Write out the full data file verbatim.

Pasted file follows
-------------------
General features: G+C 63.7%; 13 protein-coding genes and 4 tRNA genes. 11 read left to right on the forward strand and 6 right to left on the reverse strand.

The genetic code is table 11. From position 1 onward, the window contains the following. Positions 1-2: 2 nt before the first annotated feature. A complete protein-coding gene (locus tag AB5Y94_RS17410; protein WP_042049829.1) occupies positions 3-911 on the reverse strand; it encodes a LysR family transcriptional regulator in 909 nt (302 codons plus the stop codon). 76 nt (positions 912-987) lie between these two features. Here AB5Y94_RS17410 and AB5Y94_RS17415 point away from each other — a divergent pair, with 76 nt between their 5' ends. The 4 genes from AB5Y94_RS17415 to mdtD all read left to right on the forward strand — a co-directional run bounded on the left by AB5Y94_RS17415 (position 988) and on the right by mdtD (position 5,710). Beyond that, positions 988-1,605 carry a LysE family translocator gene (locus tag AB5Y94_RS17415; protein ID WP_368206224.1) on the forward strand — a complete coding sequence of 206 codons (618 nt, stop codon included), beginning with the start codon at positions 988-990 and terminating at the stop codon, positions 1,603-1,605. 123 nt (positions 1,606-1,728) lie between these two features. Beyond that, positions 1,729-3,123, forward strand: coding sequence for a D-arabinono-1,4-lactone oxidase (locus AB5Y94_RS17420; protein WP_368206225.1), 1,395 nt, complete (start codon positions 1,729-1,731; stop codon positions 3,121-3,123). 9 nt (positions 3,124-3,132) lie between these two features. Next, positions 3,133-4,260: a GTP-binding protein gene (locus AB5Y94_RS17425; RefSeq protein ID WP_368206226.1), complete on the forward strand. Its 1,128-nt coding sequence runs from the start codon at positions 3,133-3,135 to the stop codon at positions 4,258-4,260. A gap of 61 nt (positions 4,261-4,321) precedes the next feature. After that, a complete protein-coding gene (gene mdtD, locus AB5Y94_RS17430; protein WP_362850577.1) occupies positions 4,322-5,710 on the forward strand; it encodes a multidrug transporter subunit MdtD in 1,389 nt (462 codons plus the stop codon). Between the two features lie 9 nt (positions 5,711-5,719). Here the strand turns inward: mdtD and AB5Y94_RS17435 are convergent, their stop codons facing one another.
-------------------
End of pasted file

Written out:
General features: G+C 63.7%; 13 protein-coding genes and 4 tRNA genes. 11 read left to right on the forward strand and 6 right to left on the reverse strand.

The genetic code is table 11. From position 1 onward, the window contains the following. Positions 1-2: 2 nt before the first annotated feature. A complete protein-coding gene (locus tag AB5Y94_RS17410; protein WP_042049829.1) occupies positions 3-911 on the reverse strand; it encodes a LysR family transcriptional regulator in 909 nt (302 codons plus the stop codon). 76 nt (positions 912-987) lie between these two features. Here AB5Y94_RS17410 and AB5Y94_RS17415 point away from each other — a divergent pair, with 76 nt between their 5' ends. The 4 genes from AB5Y94_RS17415 to mdtD all read left to right on the forward strand — a co-directional run bounded on the left by AB5Y94_RS17415 (position 988) and on the right by mdtD (position 5,710). Beyond that, positions 988-1,605 carry a LysE family translocator gene (locus tag AB5Y94_RS17415; protein ID WP_368206224.1) on the forward strand — a complete coding sequence of 206 codons (618 nt, stop codon included), beginning with the start codon at positions 988-990 and terminating at the stop codon, positions 1,603-1,605. 123 nt (positions 1,606-1,728) lie between these two features. Beyond that, positions 1,729-3,123, forward strand: coding sequence for a D-arabinono-1,4-lactone oxidase (locus AB5Y94_RS17420; protein WP_368206225.1), 1,395 nt, complete (start codon positions 1,729-1,731; stop codon positions 3,121-3,123). 9 nt (positions 3,124-3,132) lie between these two features. Next, positions 3,133-4,260: a GTP-binding protein gene (locus AB5Y94_RS17425; RefSeq protein ID WP_368206226.1), complete on the forward strand. Its 1,128-nt coding sequence runs from the start codon at positions 3,133-3,135 to the stop codon at positions 4,258-4,260. A gap of 61 nt (positions 4,261-4,321) precedes the next feature. After that, a complete protein-coding gene (gene mdtD, locus AB5Y94_RS17430; protein WP_362850577.1) occupies positions 4,322-5,710 on the forward strand; it encodes a multidrug transporter subunit MdtD in 1,389 nt (462 codons plus the stop codon). Between the two features lie 9 nt (positions 5,711-5,719). Here the strand turns inward: mdtD and AB5Y94_RS17435 are convergent, their stop codons facing one another.